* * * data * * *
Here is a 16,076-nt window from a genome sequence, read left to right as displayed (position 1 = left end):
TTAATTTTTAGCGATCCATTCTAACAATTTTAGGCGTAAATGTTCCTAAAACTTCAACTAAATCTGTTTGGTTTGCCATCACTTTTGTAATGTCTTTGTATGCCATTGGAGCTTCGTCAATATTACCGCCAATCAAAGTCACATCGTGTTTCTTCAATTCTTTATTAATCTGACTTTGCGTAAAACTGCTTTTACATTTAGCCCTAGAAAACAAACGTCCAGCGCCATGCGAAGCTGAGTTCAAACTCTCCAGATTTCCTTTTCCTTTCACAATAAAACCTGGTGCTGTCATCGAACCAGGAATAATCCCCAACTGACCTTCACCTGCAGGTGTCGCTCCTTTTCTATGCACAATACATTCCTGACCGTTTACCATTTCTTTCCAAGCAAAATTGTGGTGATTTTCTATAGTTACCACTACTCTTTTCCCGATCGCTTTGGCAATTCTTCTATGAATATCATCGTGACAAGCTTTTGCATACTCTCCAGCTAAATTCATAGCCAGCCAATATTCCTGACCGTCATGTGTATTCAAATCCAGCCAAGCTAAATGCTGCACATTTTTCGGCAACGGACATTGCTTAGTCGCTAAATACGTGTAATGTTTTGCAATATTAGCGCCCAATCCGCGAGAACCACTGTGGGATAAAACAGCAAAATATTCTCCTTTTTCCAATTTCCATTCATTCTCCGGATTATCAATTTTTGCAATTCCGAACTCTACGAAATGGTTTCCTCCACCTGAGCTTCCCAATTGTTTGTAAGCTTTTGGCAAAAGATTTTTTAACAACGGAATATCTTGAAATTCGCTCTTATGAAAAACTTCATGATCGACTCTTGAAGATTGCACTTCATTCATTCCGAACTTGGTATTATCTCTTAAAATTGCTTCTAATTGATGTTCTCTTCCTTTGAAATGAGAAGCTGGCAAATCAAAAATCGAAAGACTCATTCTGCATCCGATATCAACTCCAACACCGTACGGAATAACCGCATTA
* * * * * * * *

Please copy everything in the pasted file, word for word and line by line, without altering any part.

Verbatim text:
Here is a 16,076-nt window from a genome sequence, read left to right as displayed (position 1 = left end):
TTAATTTTTAGCGATCCATTCTAACAATTTTAGGCGTAAATGTTCCTAAAACTTCAACTAAATCTGTTTGGTTTGCCATCACTTTTGTAATGTCTTTGTATGCCATTGGAGCTTCGTCAATATTACCGCCAATCAAAGTCACATCGTGTTTCTTCAATTCTTTATTAATCTGACTTTGCGTAAAACTGCTTTTACATTTAGCCCTAGAAAACAAACGTCCAGCGCCATGCGAAGCTGAGTTCAAACTCTCCAGATTTCCTTTTCCTTTCACAATAAAACCTGGTGCTGTCATCGAACCAGGAATAATCCCCAACTGACCTTCACCTGCAGGTGTCGCTCCTTTTCTATGCACAATACATTCCTGACCGTTTACCATTTCTTTCCAAGCAAAATTGTGGTGATTTTCTATAGTTACCACTACTCTTTTCCCGATCGCTTTGGCAATTCTTCTATGAATATCATCGTGACAAGCTTTTGCATACTCTCCAGCTAAATTCATAGCCAGCCAATATTCCTGACCGTCATGTGTATTCAAATCCAGCCAAGCTAAATGCTGCACATTTTTCGGCAACGGACATTGCTTAGTCGCTAAATACGTGTAATGTTTTGCAATATTAGCGCCCAATCCGCGAGAACCACTGTGGGATAAAACAGCAAAATATTCTCCTTTTTCCAATTTCCATTCATTCTCCGGATTATCAATTTTTGCAATTCCGAACTCTACGAAATGGTTTCCTCCACCTGAGCTTCCCAATTGTTTGTAAGCTTTTGGCAAAAGATTTTTTAACAACGGAATATCTTGAAATTCGCTCTTATGAAAAACTTCATGATCGACTCTTGAAGATTGCACTTCATTCATTCCGAACTTGGTATTATCTCTTAAAATTGCTTCTAATTGATGTTCTCTTCCTTTGAAATGAGAAGCTGGCAAATCAAAAATCGAAAGACTCATTCTGCATCCGATATCAACTCCAACACCGTACGGAATAACCGCATTA